At 23, Joe LeSac is already an old hand at the perils of practicing journalism on the street. The volunteer videographer, who tapes segments for the Seattle cable TV show "Indymedia Presents," was arrested in August at a protest of a Stryker brigade unloading at the Port of Tacoma. On Labor Day, he ended up cuffed again outside the Republican National Convention in St. Paul, Minn.
Both times, he says, his press badge from Seattle's PepperSpray Productions, the show's producer, meant nothing to police. But as he sat in handcuffs on Sept. 1, even he was shocked at who police dragged over and put up against the wall next to him: Amy Goodman, host of the national public TV and radio show "Democracy Now!"
"I didn't really believe it at first," says LeSac, a Tacoma college student. "As she was being pushed down on the ground next to me, she was saying, 'No, this is a mistake. I just came here to get my cameraman. You can't be doing this. I have a show to do tonight.'"
Goodman was released a few hours later with a ticket for obstructing an officer. The charge was based on the TV host walking up to a line of riot police at a parking lot and asking to speak to a commanding officer after learning that her videographer and sound technician, Nicole Salazar and Sharif Abdel Kouddous, had been arrested. Footage later posted on YouTube shows the officer Goodman addressed immediately spinning her around to cuff her, then pushing her to the ground.
Goodman's two crew members, who were among dozens of journalists detained in St. Paul during the convention, were later released without charge. LeSac, fellow PepperSpray videographer Lambert Rochfort and other independent reporters weren't so lucky: Not only did each of them spend two days in jail and have their cameras confiscated, but days before the convention started, they say, police conducted several raids on "citizen journalists," including a rental house being used by I-Witness, a civil rights group that videotapes police activity. I-Witness was responsible for getting hundreds of protesters released after arrests at the 2004 Republican convention in New York City.
Rochfort, a 29-year-old social worker from Seattle, was among those arrested in 2004. This Labor Day in St. Paul, he and girlfriend Ariel Wetzel were following a small splinter group of protesters that had continued marching along the Mississippi River after the end of a police-permitted anti-war demonstration the two estimate at 20,000 participants.
The group "Direct Action Against Capitalism," as its signs read, came to a bridge where police were lined up in riot gear. "Without any warning, the cops started shooting tear gas and pepper spray and concussion grenades," Rochfort says.
The crowd started running, he says, retreating to a park where people were listening to a concert going on across the river. As marchers used a fountain there to wash pepper spray from their eyes, police surrounded the park, telling activists and onlookers alike to sit down and put their hands on their heads. "They came in and started arresting people, separating people out between who they thought was an activist and who they thought wasn't," Rochfort says.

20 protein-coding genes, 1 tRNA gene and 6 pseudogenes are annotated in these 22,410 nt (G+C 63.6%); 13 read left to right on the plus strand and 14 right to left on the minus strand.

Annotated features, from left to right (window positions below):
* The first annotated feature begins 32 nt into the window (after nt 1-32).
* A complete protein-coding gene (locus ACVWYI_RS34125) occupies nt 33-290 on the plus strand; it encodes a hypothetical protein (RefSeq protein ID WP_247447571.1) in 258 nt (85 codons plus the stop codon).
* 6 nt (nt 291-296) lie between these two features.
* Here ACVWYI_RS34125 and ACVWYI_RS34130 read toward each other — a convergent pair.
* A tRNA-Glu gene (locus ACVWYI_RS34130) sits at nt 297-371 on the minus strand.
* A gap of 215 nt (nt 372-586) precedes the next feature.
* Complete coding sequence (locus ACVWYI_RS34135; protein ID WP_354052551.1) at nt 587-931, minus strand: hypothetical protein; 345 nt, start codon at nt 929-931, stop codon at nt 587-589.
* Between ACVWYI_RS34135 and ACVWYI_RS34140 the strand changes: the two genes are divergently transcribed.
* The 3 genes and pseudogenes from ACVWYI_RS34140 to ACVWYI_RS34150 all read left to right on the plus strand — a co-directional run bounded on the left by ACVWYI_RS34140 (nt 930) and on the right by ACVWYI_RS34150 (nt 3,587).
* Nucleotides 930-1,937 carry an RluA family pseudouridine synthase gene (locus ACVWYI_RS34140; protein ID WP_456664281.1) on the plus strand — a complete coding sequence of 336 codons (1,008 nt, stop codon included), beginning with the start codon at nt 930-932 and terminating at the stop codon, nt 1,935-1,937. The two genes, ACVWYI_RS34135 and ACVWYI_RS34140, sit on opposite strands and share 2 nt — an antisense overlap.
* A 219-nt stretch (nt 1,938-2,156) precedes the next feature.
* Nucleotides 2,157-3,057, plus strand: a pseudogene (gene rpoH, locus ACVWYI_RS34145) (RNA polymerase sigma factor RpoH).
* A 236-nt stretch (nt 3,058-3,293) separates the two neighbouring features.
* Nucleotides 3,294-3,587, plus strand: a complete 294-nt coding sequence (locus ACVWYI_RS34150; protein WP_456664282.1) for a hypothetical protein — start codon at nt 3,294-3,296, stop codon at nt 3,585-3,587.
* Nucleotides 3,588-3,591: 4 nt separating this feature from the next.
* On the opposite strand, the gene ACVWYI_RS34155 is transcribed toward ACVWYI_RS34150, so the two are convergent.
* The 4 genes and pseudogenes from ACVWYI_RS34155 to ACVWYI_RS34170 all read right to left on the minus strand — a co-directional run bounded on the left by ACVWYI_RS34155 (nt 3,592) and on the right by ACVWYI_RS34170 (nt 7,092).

Seeing this, Wetzel says, she removed the goggles and vinegar-soaked bandana she'd been wearing to protect herself from pepper spray and stuffed them into her backpack before she was cuffed. In her pink tank top, she says, she didn't look like an activist, so one of the officers cut her loose and, with her, the videotape that Rochfort had passed to her before his arrest -- a lesson he learned in 2004, he says, when New York police took his camera.
Both men's cameras were confiscated by St. Paul police. Rochfort was eventually charged with unlawful assembly, reduced from a charge of felony rioting and throwing feces. "I don't know anyone at the whole protest who threw feces," he says. "They were just coming up with all this random stuff to charge people with."
LeSac, too, was charged with felony rioting. At the time of his arrest, he had been following a different group of 80-90 marchers. He says police eventually surrounded the marchers and tear-gassed them in a parking lot -- the same lot where Amy Goodman's crew members and an AP photographer got trapped prior to their arrests. LeSac says he was taping the scene from the edge of the lot when a riot cop came up behind him, hit him in the leg with a baton, and threw him to the ground before dragging him to the spot at the wall where he would meet Amy Goodman.
"They didn't have respect for people who had cameras or press credentials," Rochfort says. "They just considered us to be part of the protest."
St. Paul authorities did not return calls seeking comment. On Sept. 5, a group of journalists presented St. Paul mayor Chris Coleman with 60,000 letters demanding all charges against journalists be dropped. But Randy Rowland, founder of PepperSpray Productions, doesn't believe that's likely.
"It's really part of a conscious escalation, an attack against independent journalism," Rowland says. "It's part and parcel of the same effort to keep the American people from actually changing things -- by keeping them from knowing what's going on.